Colin Powell is a Republican?
Beyond his claim, where is the evidence?
Sitting in airports most of yesterday, I got an earful of CNN’s coverage of Colin Powell’s endorsement of Barack Obama.
It effectively undercut two of the most damning truths about Obama. Particularly galling was the interview with Claire McCaskill. Grinning like the Cheshire cat, she gushed Obama must be the best choice since Powell, a military man, would never support someone unqualified to serve as CinC or who trafficked with terrorists. This despite the fact Powell’s endorsement included nothing addressing the validity of those two points. Even afterward, General Powell did not address with specificity his rationale for endorsing Obama.
By far, however, the most disappointing aspect of Powell’s endorsement was his contention that, despite his decision, he still considers himself a Republican. I do not know the General nor have I ever spoken to him. I believe he is a good man and his skilled service to our country as a military man is beyond exemplary. But I cannot accept his contention that he is a Republican. It is not because he endorsed the nominee from the other side. It is his stated reasons for doing so.
Over the last 8 years, three prominent Democrats endorsed the GOP nominee; Zell Miller, Democratic Senator from Georgia; Ed Koch, former Democratic Mayor of NYC and Joe Lieberman, former Democratic Senator from CT and 2000 Democratic VP nominee. When these Democrats endorsed the GOP nominee, they did so deliberately and with specificity. They did so while remaining Democrats. With the exception of Zell Miller, they did so while disagreeing with Republicans on almost every other point except the War on Terror. Concluding aggression against the US was the greatest threat to the nation and that Democrats could not or would not see that, these men broke with their party to support a GOP nominee. Miller’s endorsement followed in the well established DixieCrat tradition of Conservative southern Democrats. There was nothing that demanded these men be excluded from the Democratic Party.
There was a fair amount of criticism from the Left directed at these men for their decision. Like Powell, however, they maintained they were still Democrats while breaking with the party on the war. That break cost them. While Miller retired shortly after his endorsement, he was villified by Leftists. Lieberman was actively opposed by the Democratic Party in his bid for reelection to the Senate. These men remain Democrats in all things except for their endorsements. Ed Koch is supporting Obama and thinks Palin is scary. Joe Lieberman still caucuses with Democrats and votes with them on virtually all matters not related to the war. It is clear, whether or not you agree with their assessment of the war, that was the reason they supported the nominee from the GOP.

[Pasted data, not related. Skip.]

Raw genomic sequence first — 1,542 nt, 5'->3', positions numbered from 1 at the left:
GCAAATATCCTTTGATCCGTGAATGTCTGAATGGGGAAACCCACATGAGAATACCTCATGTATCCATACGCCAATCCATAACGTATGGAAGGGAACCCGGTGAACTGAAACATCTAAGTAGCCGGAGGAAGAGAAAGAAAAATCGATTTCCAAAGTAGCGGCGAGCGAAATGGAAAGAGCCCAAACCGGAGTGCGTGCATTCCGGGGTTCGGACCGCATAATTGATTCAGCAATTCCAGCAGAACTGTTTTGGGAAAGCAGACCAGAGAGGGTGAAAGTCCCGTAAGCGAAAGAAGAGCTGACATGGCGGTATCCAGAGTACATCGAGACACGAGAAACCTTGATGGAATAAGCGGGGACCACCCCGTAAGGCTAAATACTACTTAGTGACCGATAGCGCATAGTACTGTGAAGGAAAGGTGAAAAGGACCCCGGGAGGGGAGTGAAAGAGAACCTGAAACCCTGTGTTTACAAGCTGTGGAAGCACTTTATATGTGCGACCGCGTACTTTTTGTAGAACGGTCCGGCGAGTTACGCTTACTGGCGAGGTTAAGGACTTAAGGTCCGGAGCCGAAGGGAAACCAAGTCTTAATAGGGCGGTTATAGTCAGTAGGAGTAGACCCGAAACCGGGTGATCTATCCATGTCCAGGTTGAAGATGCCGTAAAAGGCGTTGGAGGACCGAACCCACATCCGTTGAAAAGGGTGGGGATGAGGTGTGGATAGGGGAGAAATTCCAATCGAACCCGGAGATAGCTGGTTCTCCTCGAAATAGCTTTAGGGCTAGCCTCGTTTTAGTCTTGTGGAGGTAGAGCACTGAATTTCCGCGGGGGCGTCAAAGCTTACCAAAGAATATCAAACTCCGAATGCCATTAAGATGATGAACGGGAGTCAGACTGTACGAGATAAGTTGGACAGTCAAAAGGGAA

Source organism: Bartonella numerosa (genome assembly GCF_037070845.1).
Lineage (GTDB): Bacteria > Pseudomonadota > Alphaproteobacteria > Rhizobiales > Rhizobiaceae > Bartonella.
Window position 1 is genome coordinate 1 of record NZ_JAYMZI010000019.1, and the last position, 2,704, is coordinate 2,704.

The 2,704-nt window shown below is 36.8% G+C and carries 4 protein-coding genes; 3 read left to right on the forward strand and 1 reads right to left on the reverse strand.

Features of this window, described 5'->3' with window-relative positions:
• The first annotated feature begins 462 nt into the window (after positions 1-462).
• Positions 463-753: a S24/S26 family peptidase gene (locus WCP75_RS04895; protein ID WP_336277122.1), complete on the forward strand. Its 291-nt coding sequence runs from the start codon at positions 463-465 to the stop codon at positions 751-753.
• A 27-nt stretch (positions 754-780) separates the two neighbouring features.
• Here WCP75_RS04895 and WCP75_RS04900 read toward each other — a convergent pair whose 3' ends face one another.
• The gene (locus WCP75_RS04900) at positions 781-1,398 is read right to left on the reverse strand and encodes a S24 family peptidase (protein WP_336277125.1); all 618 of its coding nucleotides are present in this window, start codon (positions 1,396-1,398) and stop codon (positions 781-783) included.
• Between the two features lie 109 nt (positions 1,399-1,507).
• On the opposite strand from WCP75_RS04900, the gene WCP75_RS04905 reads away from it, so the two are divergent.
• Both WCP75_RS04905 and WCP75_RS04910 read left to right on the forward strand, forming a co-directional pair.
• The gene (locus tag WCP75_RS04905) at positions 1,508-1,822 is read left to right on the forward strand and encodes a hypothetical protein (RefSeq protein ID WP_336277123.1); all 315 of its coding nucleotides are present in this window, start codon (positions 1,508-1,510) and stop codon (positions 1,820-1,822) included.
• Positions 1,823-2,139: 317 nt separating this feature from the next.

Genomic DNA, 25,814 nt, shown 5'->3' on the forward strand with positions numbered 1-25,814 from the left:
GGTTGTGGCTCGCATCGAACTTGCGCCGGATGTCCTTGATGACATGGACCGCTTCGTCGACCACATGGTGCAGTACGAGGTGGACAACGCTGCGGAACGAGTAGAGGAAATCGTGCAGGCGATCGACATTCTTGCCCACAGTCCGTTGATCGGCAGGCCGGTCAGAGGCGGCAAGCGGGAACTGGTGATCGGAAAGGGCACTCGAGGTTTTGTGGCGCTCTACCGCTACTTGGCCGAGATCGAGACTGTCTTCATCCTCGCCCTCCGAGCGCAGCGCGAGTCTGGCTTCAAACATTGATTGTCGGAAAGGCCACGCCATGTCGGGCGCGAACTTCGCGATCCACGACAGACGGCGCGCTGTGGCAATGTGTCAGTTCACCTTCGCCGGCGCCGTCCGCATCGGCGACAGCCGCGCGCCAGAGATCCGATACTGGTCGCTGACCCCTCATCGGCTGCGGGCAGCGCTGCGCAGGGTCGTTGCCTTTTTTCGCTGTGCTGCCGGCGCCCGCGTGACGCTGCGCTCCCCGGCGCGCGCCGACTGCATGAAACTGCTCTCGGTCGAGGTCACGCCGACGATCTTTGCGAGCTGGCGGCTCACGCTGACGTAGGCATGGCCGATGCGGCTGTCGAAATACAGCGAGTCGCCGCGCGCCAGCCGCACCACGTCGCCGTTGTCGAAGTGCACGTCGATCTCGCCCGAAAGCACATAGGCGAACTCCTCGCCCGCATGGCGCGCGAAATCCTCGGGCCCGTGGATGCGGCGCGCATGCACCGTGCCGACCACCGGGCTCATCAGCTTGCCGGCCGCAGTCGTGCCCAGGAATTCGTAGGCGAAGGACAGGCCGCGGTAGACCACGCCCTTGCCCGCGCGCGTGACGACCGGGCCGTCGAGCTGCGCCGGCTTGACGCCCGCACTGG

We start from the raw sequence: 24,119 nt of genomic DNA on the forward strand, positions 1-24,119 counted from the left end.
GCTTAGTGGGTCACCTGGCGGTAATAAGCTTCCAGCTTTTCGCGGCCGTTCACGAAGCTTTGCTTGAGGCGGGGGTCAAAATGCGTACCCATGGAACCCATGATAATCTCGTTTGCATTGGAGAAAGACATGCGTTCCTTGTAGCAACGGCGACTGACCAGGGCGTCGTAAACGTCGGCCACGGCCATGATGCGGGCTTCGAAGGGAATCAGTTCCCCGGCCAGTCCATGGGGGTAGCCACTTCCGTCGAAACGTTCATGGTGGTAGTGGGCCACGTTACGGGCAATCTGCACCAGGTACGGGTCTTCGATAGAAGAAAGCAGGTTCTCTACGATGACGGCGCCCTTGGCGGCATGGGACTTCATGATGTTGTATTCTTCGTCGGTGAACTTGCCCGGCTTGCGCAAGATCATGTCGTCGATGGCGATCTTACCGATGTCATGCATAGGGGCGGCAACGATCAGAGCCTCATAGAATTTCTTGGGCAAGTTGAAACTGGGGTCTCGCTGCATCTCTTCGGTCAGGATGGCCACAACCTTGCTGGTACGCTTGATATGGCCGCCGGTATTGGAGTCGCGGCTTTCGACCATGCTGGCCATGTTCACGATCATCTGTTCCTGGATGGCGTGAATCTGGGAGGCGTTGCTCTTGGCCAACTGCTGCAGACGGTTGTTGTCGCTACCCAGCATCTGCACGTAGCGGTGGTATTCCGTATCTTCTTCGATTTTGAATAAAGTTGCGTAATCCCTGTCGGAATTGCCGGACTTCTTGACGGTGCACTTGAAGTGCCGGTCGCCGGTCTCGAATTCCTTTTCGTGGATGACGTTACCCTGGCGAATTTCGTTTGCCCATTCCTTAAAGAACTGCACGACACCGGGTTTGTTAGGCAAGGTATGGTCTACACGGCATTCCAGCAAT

Colin Powell’s rationale isn’t even close to as specific. It’s filled with nebulous and meaningless platitudes. Obama brings a fresh set of eyes to the problem. Well, so does Sarah Palin. Obama is inclusive. This is simply laughable as there is literally zero evidence for that. If inclusiveness is the criteria by which we are to judge, McCain is the hands down winner. Powell is uncomfortable with the rhetoric coming out of the McCain camp regarding Obama’s association with terrorists, both foreign and domestic. Evidently he is OK with the rhetoric coming from the camps of terrorists, both foreign and domestic, that support the Illinois Senator.
In short, Powell’s objections to McCain aren’t policy based. They aren’t ideologically based. They seem to be based in personality. That is not to say personality has nothing to do with how to evaluate a candidate. But it ought to be last on the list and certainly not a basis for abandoning party policy and ideology. Unless, of course, your policy and ideology is more akin to the other guy’s than to the one you are generally associated with.
Colin Powell, when asked if he was still a Republican, responded that he was. With all respect to the General, I must disagree. There is little evidence from his speech that he is. His endorsement of Obama ignores that Obama is for bigger Government, higher Taxes, decreased personal Liberty, weaker national Defense and a host of other anti-GOP notions. Powell does not list a single issue or policy with which Obama is at odds with the GOP and which he considers paramount beyond all considerations for the safety and security of our nation. Instead, he gives a general and sweeping endorsement of the man and his policies which are unquestionably Left of center.
If you can explain to me how this is a Republican view, I’m willing to listen. But from here it sounds like a Democrat in GOP clothing standing up for what he believes in. I have no issue with the good General if he wants to hold Democratic views. I would appreciate, however, the intellectual honesty to admit the same and make the announcement that he cannot, in good conscience, remain in the GOP any longer and that he was endorsing the Democratic agenda.
That’s an endorsement I could respect.